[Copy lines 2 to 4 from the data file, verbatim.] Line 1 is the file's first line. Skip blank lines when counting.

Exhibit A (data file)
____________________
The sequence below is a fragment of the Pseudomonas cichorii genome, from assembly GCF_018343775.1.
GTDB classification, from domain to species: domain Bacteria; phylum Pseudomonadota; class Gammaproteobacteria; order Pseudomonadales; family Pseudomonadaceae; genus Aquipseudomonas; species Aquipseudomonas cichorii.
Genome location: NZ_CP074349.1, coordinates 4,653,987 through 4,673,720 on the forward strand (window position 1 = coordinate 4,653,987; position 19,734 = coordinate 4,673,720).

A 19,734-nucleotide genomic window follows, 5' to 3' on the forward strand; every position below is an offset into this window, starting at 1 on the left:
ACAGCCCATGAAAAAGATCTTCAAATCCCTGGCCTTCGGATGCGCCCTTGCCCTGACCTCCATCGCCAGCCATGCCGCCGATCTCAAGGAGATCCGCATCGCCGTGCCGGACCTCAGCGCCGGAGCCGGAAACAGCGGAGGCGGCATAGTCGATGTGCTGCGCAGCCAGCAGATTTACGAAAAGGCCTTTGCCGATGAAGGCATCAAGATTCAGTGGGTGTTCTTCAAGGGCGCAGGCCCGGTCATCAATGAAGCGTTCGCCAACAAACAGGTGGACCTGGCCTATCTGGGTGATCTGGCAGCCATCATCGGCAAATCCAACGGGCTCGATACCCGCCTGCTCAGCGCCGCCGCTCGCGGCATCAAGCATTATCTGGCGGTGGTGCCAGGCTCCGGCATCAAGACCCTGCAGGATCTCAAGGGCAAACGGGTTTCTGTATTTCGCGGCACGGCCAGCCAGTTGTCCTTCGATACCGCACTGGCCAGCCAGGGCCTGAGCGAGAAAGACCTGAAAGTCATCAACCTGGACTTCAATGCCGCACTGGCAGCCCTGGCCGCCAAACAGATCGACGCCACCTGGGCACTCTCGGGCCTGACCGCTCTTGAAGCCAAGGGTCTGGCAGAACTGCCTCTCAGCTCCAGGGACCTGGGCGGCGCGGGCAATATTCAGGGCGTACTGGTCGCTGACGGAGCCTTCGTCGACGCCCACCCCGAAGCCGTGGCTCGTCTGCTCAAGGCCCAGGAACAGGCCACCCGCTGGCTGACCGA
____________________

GTDB classification, from domain to species: domain Bacteria; phylum Pseudomonadota; class Gammaproteobacteria; order Pseudomonadales; family Pseudomonadaceae; genus Aquipseudomonas; species Aquipseudomonas cichorii.
Genome location: NZ_CP074349.1, coordinates 4,653,987 through 4,673,720 on the forward strand (window position 1 = coordinate 4,653,987; position 19,734 = coordinate 4,673,720).

A 19,734-nucleotide genomic window follows, 5' to 3' on the forward strand; every position below is an offset into this window, starting at 1 on the left: